3) Spending time practicing double pedal is not nearly as beneficial as spending time practicing other things (like rudiments, independence exercises, grooving with a click, or improvising). Once you have a double pedal, it’s hard to resist the urge to practice it a ton and build up your chops. I have seen many drummers who could shred on a double pedal but could barely do anything else. This is obviously problematic given that 99% of drumming, in any style, has nothing to do with double-kick chops.

4) The size and weight of my set-up is important to me. Seriously, I drag my drums all over town and load them in/out of venues/studios numerous times each week. I don’t want to bog down my hardware case with a piece of gear I don’t really need… and a double-pedal is not something that I really NEED.

5) I am constantly inspired by guys who rip it up with only a single pedal. For example, check out Lester Estelle or Mike Clemmons.

After my recent post about doctoring your snare sound in the studio, I feel obligated to mention something about the more important factor in studio snare sound: deciding WHEN to use a doctored sound. Like I said before, the snare tone is a crucial element in the overall feel and vibe of a track, so you don’t want to use a strange muffling technique just for the fun of it. The snare sound you choose needs to fit the song.

The main issue is context. In fact, this is true for music generally, not just studio snare tone. Context is king. A fill is not “cool” on it’s own… it is only cool when it fits well in the moment that you play it. Consequently, a fill that you hear on a record might be really cool in the song where you heard it, and not so cool in your own band’s song (especially if your song is a significantly different musical environment). The same is true of snare tone – the “coolness” of a snare sound is directly related to the context of the track you are playing.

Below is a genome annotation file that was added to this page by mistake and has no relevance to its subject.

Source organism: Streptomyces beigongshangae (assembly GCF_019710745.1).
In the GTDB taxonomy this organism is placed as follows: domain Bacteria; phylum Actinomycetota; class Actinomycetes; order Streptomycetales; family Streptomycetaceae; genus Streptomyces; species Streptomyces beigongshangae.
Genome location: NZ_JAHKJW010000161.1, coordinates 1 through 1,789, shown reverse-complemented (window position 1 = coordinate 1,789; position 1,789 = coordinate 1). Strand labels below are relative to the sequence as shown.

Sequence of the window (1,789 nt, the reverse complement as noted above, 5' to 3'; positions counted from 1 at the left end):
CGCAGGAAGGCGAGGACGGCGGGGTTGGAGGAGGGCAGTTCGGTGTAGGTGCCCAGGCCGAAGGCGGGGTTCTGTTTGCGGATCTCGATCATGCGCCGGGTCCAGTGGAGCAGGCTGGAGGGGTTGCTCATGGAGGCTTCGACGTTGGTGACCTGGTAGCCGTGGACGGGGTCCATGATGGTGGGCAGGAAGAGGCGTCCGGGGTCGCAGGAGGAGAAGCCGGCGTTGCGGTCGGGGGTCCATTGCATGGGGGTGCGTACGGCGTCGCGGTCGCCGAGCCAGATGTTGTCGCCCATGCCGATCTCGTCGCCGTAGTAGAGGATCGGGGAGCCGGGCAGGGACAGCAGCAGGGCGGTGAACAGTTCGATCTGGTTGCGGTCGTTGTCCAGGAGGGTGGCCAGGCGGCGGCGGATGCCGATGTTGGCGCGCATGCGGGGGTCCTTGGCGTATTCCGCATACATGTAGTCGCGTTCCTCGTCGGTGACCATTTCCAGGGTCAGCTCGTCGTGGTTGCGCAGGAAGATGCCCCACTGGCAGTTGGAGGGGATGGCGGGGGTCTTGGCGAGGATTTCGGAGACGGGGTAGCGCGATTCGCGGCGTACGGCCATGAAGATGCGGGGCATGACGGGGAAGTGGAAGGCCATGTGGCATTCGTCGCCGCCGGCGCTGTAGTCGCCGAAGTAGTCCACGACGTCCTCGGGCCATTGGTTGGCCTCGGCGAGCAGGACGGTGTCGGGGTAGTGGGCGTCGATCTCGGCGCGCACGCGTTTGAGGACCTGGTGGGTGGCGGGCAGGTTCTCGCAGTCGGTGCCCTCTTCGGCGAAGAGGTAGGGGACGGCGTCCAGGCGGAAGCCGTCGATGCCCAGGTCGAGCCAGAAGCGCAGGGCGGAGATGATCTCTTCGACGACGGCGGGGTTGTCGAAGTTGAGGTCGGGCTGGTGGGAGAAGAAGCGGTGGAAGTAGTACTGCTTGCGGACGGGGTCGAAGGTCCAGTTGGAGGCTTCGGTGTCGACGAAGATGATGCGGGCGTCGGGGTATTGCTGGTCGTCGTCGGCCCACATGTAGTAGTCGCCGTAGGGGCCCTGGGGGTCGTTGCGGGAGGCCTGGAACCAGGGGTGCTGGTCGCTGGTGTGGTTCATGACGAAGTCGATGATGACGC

So, how does a drummer develop a knack for picking the right snare tone for the studio? In my opinion, musical skills like this are always gained through listening. How often do you make a mental note on the kind of snare tone your favorite drummer is using on a given track? More importantly, how often do you pay attention to the characteristics of the rest of the song and how they might have impacted the decision to use a given snare tone? This kind of awareness in your listening will jump-start your ear for snare sound and context in a big way.

A good record to listen to along these lines would be John Mayer’s “Continuum.” Steve Jordan produced the album and played drums on the whole thing. The first 5 tracks all have noticeably different snare sounds, and they fit so well with the songs.

I am just finishing up some programming for church tomorrow morning. I play every week at New Hope Church in New Hope, MN… and last year we started incorporating loops and sequences into the services. They put me in charge of that stuff, although I knew nothing about it when I started. We use Reason and Ableton Live software, and I’ve just been learning as I go… so please let me know if you have any helpful tips or anything.

I’m glad to have gotten the chance to familiarize myself with software like Reason and Ableton. Programming is becoming more and more of a staple in modern music (especially pop/rock). At this point, it’s almost a necessity that any professional player be competent at not only playing with, but also programming your own loops/sequences.

UPDATE: As of 2012 it absolutely IS a necessity that pop/rock players be familiar with at least one programming or DAW software platform.

Anyway… the aim of this post is to point out the MUSICALITY of programming. Even though programmers don’t PERFORM their music in the physical sense, there is still a deep well of art to be appreciated in the world of drum synthesis and software. In fact, I’ve noticed an interesting influence that electronic and programmed percussion has had on the drumset world. Programmers, unlike actual players, don’t have any physical limitation to their musical ideas. When they think of something cool to “play”… they just draw it out with their computer’s mouse and set the tempo wherever they want it. Things that would be impossible for any drummer to actually perform are not off limits to programmers. As a result, the ideas they come up with tend to push the envelope in comparison to the ideas that drumset players think of. It’s as if the programmers are able to cross a creative bridge that is un-crossable to physical players. The really cool thing is that, once across the bridge, programmers discover cool ideas that can be “brought back across” to the physical world and adapted to an organic drumset. So now, after a few years of prominent electronic grooves, we find drumset performers using their physical kits to replicate ideas that they have heard in the programming world. Cool stuff.

So, just because programmers don’t PLAY drums doesn’t mean that they don’t have anything to contribute to the world of rhythm. This goes along with my previous post about art being more of a mental game than a physical one. The IDEAS that programmers come up with can be very brilliant, and they are worth listening to.

Here’s a short list of some artists whose programming has influenced my playing in this way: Aphex Twin, Squarepusher, Autechre, Bjork, Boards of Canada, Jon Hopkins, and Cepia